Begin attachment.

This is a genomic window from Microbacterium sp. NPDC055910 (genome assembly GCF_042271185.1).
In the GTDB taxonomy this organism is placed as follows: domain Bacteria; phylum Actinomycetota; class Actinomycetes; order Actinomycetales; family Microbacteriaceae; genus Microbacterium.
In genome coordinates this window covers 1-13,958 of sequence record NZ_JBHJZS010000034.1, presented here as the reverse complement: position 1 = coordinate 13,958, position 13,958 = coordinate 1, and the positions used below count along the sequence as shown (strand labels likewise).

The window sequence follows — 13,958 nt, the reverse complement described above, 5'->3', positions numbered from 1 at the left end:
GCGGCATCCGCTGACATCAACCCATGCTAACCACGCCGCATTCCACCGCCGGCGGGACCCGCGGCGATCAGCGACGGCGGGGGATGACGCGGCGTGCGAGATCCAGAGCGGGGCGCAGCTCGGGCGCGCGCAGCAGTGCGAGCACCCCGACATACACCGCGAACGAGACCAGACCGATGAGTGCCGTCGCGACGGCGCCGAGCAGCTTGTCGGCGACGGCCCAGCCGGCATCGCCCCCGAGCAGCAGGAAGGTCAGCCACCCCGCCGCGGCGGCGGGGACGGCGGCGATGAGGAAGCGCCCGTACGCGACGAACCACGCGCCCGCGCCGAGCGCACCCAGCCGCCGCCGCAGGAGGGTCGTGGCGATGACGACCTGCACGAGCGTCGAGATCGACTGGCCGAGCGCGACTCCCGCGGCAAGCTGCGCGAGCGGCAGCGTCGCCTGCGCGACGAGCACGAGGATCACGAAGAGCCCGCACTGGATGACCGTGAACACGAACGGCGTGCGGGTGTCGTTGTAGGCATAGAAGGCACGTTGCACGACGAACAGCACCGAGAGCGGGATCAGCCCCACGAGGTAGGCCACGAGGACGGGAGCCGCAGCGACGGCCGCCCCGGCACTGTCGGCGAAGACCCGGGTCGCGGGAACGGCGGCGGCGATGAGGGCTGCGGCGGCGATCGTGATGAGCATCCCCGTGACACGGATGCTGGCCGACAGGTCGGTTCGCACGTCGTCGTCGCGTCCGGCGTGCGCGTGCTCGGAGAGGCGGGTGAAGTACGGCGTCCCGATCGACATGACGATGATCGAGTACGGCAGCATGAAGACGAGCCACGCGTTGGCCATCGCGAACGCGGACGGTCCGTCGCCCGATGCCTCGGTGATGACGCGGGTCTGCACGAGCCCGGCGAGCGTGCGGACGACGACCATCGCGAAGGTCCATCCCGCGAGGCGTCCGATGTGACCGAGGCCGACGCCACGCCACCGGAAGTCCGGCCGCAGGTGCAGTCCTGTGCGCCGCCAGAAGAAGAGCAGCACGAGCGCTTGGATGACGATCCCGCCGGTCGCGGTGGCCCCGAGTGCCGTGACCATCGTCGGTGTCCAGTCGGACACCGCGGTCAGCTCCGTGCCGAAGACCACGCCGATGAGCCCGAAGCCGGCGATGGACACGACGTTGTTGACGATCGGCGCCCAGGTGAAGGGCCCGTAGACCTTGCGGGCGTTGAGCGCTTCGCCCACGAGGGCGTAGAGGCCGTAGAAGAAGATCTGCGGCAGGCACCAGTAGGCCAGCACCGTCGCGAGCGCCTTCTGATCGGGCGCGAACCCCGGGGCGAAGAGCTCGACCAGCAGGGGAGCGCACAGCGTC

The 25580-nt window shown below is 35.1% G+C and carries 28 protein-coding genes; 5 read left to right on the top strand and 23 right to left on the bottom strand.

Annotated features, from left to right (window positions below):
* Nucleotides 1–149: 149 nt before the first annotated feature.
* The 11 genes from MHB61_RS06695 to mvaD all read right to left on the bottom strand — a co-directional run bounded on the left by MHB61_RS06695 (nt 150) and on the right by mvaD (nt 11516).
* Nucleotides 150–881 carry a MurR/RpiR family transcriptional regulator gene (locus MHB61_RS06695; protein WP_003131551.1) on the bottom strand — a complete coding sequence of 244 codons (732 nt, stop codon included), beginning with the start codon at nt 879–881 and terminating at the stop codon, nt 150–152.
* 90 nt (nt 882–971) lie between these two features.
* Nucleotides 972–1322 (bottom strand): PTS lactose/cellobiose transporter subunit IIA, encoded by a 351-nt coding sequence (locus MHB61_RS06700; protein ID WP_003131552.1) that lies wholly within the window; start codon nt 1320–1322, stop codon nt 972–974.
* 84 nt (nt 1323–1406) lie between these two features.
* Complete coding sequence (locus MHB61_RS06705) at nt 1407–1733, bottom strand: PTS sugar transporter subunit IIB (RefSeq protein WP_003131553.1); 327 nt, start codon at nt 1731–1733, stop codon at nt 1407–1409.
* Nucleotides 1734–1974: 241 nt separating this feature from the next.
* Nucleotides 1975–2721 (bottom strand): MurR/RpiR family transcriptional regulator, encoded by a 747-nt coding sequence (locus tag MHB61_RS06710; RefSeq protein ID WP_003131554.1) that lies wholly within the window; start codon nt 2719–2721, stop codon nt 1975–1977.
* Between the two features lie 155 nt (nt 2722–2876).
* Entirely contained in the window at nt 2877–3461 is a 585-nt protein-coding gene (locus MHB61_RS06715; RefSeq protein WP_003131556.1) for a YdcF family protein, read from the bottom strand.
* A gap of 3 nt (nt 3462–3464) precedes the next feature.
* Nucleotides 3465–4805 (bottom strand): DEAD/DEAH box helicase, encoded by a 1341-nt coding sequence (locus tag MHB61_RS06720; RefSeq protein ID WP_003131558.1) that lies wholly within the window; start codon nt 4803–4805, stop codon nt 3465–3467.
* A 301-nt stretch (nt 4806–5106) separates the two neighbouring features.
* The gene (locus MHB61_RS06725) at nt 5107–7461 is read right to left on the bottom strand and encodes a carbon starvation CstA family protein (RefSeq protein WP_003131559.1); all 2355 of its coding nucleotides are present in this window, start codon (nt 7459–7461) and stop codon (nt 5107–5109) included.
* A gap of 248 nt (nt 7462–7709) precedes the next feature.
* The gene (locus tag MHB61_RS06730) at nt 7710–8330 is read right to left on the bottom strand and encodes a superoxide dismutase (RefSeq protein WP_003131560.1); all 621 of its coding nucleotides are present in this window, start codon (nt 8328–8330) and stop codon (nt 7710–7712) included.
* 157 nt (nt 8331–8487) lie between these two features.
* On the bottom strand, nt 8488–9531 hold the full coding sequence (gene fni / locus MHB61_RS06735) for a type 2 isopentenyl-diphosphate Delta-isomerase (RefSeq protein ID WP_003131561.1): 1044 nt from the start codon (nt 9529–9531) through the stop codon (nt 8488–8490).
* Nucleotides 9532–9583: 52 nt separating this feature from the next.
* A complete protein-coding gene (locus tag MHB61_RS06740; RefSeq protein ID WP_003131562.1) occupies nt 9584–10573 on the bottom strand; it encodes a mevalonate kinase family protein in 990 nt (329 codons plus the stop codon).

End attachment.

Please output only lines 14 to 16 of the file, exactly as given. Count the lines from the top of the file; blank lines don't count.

* Complete coding sequence (locus MHB61_RS06705) at nt 1407–1733, bottom strand: PTS sugar transporter subunit IIB (RefSeq protein WP_003131553.1); 327 nt, start codon at nt 1731–1733, stop codon at nt 1407–1409.
* Nucleotides 1734–1974: 241 nt separating this feature from the next.
* Nucleotides 1975–2721 (bottom strand): MurR/RpiR family transcriptional regulator, encoded by a 747-nt coding sequence (locus tag MHB61_RS06710; RefSeq protein ID WP_003131554.1) that lies wholly within the window; start codon nt 2719–2721, stop codon nt 1975–1977.